Beijing Daxing International Airport will have facial biometrics and related intelligent technologies in place by September 30, according to a statement from an official with the Civil Aviation Administration of China, reported by Chinanews.com. The airport will also provide customers with personalized information using the technology, and implement RFID technology for baggage tracking with an app.

Deputy Director of the Agency’s Airports Division Zhang Rui says roughly 86 percent of check-ins will be automatic, and 76 percent of baggage will be checked through self-service kiosks.
Facial recognition is expected to soon support paperless boarding for many flights in China.

“Ultimately, facial recognition could serve as the only means of identification and be applied to the entire journey after the initial validation of a passenger’s identity,” Liang Jia, deputy manager of ancillary services at the e-commerce division of China Southern Airlines, told China Daily.

China Southern is planning to roll out biometric technology for security check and boarding processes, and Shenzhen International Airport is planning to make more efficient screening methods available for people with good safety credit records. Early testing indicates processes utilizing advanced technology decrease passenger processing time by more than 60 percent.

Facial recognition cameras have been installed at Gibraltar Airport to help identify criminals and illegal immigrants, Spain’s Olive Press reports. Similar systems are already in place at other border crossings in Gibraltar.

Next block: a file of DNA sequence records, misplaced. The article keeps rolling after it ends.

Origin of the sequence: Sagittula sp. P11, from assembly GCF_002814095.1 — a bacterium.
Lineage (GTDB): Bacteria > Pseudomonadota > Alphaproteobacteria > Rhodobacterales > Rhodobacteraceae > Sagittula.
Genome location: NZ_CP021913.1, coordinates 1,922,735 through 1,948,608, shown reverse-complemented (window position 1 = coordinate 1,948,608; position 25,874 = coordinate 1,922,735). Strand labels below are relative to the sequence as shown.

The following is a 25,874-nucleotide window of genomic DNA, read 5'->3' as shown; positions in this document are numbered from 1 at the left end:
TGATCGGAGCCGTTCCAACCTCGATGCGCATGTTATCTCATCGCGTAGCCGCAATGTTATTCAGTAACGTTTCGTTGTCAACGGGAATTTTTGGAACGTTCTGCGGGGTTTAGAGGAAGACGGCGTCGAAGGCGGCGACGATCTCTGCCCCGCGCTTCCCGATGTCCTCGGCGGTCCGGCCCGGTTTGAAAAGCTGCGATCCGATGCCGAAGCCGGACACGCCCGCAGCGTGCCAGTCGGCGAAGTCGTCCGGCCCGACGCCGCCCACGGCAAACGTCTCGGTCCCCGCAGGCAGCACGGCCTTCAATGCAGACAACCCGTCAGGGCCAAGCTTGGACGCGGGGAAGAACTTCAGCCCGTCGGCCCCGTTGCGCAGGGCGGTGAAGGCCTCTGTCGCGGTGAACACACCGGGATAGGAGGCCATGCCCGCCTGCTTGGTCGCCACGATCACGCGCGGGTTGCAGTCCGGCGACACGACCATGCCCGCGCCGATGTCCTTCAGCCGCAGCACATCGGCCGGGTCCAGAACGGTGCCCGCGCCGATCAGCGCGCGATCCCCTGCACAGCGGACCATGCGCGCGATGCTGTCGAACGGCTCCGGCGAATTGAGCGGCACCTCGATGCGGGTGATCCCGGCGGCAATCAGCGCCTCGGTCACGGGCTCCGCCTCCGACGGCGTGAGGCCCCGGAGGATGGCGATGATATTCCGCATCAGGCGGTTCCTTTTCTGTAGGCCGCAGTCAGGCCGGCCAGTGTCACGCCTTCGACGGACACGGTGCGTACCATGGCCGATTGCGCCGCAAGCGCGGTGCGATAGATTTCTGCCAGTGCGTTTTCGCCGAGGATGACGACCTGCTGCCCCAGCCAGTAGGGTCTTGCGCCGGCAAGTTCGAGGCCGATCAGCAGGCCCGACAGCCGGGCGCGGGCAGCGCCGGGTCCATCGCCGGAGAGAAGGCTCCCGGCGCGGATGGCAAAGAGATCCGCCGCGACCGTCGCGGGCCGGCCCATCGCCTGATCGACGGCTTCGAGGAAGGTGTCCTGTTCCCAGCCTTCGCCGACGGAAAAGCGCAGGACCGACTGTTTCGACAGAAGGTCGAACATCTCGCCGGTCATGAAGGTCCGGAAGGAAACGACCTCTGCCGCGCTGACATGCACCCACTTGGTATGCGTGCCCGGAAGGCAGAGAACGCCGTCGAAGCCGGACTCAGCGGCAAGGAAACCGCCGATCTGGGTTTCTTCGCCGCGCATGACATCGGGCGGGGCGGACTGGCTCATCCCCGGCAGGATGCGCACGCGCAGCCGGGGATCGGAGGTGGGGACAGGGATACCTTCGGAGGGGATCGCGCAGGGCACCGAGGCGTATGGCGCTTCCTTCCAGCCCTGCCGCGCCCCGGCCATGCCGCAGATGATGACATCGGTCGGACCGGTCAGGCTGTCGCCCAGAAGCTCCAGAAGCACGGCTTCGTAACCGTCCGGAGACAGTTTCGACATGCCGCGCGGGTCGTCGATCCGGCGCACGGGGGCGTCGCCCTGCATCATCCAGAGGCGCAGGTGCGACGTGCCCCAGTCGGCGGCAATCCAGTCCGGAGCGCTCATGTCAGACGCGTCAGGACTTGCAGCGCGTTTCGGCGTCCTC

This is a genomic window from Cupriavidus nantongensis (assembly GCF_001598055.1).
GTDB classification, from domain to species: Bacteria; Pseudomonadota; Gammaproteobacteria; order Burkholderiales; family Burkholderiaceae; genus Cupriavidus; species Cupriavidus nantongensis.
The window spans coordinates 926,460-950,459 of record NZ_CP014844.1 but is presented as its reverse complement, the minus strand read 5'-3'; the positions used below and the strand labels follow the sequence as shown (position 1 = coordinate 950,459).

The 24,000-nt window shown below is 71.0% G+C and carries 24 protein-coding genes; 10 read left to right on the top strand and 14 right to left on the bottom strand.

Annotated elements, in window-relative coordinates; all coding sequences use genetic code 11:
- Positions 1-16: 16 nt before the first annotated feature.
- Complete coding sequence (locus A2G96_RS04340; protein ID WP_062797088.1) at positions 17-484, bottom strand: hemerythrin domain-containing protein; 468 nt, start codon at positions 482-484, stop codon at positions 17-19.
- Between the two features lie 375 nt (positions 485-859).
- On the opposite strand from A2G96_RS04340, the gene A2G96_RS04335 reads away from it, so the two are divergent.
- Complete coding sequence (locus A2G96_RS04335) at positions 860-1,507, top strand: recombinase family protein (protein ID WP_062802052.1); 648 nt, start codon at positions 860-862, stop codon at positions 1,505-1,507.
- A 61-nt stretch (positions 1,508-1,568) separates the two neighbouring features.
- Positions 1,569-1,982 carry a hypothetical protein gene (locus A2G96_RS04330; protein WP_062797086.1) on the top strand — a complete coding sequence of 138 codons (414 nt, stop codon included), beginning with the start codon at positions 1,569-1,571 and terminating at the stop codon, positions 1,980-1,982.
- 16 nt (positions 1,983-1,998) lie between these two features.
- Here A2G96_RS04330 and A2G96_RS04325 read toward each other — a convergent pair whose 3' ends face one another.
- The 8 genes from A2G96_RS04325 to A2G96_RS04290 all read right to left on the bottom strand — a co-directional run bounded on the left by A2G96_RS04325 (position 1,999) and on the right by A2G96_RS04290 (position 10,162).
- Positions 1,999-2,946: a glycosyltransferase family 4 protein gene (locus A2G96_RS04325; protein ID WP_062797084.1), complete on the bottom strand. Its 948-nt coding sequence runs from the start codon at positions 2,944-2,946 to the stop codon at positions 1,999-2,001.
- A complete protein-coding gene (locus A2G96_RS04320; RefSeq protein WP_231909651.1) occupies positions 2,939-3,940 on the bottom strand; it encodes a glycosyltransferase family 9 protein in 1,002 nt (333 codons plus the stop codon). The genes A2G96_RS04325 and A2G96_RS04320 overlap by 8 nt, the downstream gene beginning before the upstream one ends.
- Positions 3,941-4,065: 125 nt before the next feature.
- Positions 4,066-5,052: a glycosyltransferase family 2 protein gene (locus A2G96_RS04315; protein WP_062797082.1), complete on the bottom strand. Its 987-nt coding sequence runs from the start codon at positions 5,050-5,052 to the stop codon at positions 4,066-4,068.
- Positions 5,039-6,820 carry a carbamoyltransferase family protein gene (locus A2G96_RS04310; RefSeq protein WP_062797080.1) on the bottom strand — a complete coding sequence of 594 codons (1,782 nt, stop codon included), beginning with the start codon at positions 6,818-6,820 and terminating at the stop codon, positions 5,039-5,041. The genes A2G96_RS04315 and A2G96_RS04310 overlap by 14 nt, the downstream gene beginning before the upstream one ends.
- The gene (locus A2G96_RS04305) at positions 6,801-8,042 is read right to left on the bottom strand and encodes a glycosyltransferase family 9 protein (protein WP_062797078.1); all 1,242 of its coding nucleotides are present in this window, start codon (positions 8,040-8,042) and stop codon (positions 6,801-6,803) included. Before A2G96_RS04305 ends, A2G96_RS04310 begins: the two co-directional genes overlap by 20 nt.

“The Government is pleased to have invested not only in additional human resources, but also in the latest available technology in passport scanners, CCTV and facial recognition cameras,” Chief Minister Fabian Picardo said.

UK police currently hold roughly 20 million facial images.

Delta Airlines CEO Ed Bastain says the company will roll out biometric boarding in partnership with CBP at Hartsfield-Jackson Atlanta International Airport (ATL), Minneapolis−Saint Paul International Airport (MSP) and expand its deployment at Salt Lake City International Airport (SLC) to 49 new gates and all international flights. The latter deployment includes a gate for travelers departing to Atlanta, to complete a curb-to-gate traveler journey, according to the company announcement.

The biometric boarding process used by Delta cuts boarding times by roughly 2 seconds per passenger, or 9 minutes for a widebody aircraft, according to the company’s initial data.

“We are already seeing improvements in satisfaction scores from customers moving through the airport in Atlanta.

The expansion of facial recognition at boarding enables more customers to take advantage of this seamless, time-saving process – an important step as we implement facial recognition in our hubs across the country and define the experience for the industry,” says Delta COO Gil West. “At Delta, we have the best people in aviation, and technology like this frees them up to spend more time helping our customers.”

Third-party customer insight research for Delta indicates that 93 percent of travelers have no issue with using facial biometrics for boarding, 72 percent prefer to do so, and 70 percent found the curb-to-gate biometric experience for international travelers appealing after using an early deployment.